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A small bronze urn that was carried in Queen Adelaide's funeral procession.

History

Known as the ‘Tijou Urn’ this object was one of three bronze urns carried in the funeral procession of Queen Adelaide, widow of King William IV. It was made by Henry Tijou, a direct descendant of Jean Tijou, a famous Huguenot ironworker living in London in the 18th century. It has been handed down through generations of the Tijou family, and was bequeathed to the South Australian Government by Olive Kielty, one of the last direct descendants.

Significance

This urn relates directly to Queen Adelaide, after whom the city of Adelaide was named, and is a significant contribution to the colonial history of the State of South Australia. It compliments the funeral directions written by Queen Adelaide herself which are held by the State Library of South Australia, and the other personal items in the Queen Adelaide Collection held by History SA.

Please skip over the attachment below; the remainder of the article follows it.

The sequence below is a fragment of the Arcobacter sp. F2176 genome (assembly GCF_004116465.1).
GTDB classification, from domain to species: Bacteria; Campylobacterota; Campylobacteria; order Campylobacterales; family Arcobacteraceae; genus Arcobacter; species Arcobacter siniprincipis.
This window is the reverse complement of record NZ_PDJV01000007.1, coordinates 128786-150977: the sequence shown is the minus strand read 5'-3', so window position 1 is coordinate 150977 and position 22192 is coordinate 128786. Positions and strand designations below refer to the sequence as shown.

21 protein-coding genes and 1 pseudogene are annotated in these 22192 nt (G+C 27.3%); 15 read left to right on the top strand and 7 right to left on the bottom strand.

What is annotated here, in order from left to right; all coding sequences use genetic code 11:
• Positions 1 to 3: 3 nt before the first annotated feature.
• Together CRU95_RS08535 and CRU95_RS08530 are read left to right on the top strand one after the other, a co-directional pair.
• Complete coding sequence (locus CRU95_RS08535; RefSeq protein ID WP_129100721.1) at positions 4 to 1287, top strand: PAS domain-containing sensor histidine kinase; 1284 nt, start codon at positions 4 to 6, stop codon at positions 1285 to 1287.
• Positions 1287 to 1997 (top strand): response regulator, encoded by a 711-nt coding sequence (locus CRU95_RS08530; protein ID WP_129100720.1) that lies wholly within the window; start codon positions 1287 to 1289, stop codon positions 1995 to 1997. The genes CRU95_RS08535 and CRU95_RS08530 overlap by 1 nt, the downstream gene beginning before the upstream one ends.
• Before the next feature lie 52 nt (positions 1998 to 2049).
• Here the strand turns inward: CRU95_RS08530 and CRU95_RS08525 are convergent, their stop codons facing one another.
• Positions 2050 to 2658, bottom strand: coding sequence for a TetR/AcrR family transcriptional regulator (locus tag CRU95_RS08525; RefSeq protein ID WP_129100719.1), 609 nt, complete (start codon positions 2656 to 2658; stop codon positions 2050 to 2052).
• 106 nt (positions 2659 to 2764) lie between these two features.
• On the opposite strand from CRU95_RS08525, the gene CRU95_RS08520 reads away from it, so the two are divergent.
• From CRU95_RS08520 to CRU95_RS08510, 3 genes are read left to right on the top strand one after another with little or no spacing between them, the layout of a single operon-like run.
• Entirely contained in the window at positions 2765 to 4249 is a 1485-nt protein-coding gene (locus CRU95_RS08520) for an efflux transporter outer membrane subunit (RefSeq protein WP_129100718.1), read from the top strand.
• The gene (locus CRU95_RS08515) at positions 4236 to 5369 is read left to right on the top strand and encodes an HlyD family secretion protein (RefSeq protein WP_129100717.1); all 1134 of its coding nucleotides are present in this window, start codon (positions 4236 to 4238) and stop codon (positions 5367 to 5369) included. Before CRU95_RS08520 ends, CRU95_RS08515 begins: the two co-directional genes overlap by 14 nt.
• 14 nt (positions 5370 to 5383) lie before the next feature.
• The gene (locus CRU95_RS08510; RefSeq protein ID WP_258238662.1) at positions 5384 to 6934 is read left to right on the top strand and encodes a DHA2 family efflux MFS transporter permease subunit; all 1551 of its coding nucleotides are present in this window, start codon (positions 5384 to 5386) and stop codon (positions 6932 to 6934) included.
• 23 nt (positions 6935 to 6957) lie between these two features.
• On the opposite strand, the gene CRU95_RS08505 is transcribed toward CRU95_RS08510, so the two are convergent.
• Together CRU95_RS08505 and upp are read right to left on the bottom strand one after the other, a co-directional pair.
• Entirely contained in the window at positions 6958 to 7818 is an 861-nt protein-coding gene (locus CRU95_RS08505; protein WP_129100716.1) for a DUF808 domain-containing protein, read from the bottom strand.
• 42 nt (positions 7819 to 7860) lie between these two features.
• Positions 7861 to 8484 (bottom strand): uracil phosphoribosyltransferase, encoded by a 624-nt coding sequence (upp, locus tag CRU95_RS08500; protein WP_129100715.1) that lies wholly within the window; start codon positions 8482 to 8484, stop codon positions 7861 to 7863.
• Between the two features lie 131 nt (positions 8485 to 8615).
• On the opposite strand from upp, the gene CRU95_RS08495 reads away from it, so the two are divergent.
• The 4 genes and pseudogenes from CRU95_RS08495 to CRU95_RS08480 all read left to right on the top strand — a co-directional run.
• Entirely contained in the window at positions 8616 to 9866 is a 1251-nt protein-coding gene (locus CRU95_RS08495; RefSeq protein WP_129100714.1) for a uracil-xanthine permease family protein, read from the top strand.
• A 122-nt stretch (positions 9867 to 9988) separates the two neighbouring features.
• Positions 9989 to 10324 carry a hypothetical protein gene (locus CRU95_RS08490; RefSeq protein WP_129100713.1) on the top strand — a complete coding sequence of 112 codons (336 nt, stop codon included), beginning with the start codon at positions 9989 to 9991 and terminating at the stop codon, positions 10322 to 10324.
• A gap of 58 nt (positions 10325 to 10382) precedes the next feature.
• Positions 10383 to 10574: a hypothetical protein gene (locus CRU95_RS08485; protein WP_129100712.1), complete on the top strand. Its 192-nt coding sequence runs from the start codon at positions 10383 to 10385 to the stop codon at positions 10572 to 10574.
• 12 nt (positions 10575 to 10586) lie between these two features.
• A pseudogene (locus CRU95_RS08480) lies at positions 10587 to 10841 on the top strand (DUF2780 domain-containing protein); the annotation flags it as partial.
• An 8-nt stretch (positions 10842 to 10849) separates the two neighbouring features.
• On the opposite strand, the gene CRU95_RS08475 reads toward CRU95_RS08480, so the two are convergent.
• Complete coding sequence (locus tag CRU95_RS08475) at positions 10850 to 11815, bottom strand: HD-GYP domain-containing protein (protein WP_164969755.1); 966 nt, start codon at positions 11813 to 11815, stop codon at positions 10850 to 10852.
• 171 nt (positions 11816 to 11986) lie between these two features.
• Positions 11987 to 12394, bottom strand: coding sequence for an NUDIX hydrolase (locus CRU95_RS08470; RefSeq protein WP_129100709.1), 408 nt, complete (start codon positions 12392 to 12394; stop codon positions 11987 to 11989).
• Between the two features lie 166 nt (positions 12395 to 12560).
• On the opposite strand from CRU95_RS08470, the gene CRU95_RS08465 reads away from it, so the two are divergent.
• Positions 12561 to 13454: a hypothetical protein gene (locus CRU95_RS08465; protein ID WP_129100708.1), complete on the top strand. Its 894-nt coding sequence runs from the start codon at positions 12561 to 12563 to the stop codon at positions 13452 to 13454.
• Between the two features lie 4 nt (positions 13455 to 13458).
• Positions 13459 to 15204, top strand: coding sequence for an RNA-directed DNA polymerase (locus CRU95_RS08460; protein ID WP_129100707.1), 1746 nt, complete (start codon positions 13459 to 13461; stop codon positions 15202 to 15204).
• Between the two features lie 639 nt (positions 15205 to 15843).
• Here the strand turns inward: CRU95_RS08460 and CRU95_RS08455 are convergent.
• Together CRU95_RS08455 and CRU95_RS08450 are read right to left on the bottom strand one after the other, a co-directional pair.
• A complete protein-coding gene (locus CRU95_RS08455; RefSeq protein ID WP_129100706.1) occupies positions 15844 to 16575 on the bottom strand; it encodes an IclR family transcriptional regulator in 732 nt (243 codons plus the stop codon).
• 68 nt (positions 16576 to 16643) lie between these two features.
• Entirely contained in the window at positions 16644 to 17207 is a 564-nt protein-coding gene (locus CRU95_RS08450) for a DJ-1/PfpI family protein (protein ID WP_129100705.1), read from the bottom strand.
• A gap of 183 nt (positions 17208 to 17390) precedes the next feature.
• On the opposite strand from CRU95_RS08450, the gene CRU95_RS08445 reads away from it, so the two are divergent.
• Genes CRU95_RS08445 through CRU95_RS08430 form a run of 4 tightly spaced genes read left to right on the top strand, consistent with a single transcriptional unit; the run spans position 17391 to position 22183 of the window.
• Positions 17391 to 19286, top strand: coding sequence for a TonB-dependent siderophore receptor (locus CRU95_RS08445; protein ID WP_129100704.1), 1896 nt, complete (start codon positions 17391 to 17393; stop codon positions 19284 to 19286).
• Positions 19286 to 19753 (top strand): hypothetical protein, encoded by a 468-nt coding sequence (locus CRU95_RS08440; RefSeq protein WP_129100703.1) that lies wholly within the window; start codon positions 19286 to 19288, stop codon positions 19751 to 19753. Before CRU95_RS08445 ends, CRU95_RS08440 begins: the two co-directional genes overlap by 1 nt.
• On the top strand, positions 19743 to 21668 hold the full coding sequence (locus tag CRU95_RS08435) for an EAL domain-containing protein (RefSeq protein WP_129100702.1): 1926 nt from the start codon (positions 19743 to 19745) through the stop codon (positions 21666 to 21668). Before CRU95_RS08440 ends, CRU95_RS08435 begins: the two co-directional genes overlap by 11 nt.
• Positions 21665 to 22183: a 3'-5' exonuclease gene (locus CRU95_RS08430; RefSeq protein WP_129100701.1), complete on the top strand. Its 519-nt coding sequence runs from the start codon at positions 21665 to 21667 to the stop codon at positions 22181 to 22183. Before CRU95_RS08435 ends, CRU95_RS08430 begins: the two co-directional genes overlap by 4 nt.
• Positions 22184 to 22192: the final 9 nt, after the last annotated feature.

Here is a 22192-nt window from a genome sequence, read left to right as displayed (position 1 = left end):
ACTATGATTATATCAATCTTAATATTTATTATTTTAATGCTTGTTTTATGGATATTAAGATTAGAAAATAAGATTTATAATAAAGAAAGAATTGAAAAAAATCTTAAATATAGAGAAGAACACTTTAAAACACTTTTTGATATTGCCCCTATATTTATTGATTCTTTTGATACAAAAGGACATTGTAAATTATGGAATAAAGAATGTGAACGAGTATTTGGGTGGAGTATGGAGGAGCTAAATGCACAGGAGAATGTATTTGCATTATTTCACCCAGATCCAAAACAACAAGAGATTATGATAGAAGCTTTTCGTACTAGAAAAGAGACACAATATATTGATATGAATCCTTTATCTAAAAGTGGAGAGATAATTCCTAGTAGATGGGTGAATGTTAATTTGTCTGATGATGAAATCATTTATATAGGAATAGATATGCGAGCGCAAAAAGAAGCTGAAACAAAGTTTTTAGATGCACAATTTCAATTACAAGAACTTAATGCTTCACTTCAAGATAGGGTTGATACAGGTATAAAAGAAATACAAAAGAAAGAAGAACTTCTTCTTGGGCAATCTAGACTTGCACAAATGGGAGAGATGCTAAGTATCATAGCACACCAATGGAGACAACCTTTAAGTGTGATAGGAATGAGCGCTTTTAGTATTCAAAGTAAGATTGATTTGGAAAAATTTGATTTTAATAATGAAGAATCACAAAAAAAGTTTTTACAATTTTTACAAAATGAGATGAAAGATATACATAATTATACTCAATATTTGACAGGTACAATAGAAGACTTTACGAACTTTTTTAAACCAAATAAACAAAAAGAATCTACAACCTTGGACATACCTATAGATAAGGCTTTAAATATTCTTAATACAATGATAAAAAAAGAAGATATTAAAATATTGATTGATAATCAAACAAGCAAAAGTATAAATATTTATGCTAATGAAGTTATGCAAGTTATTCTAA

Description

A small bronze urn shaped into a hellenic styled vase. It has two handles decorated with floral motifs. The upper rim, bottom rim and centre of the vase are embossed and the bowl of the vase is fluted. It is mounted on a square base with four feet, also decorated with floral motifs.  

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Image: Hellenic vase shaped bronze urn on square base
Image: Hellenic vase shaped bronze urn on square base
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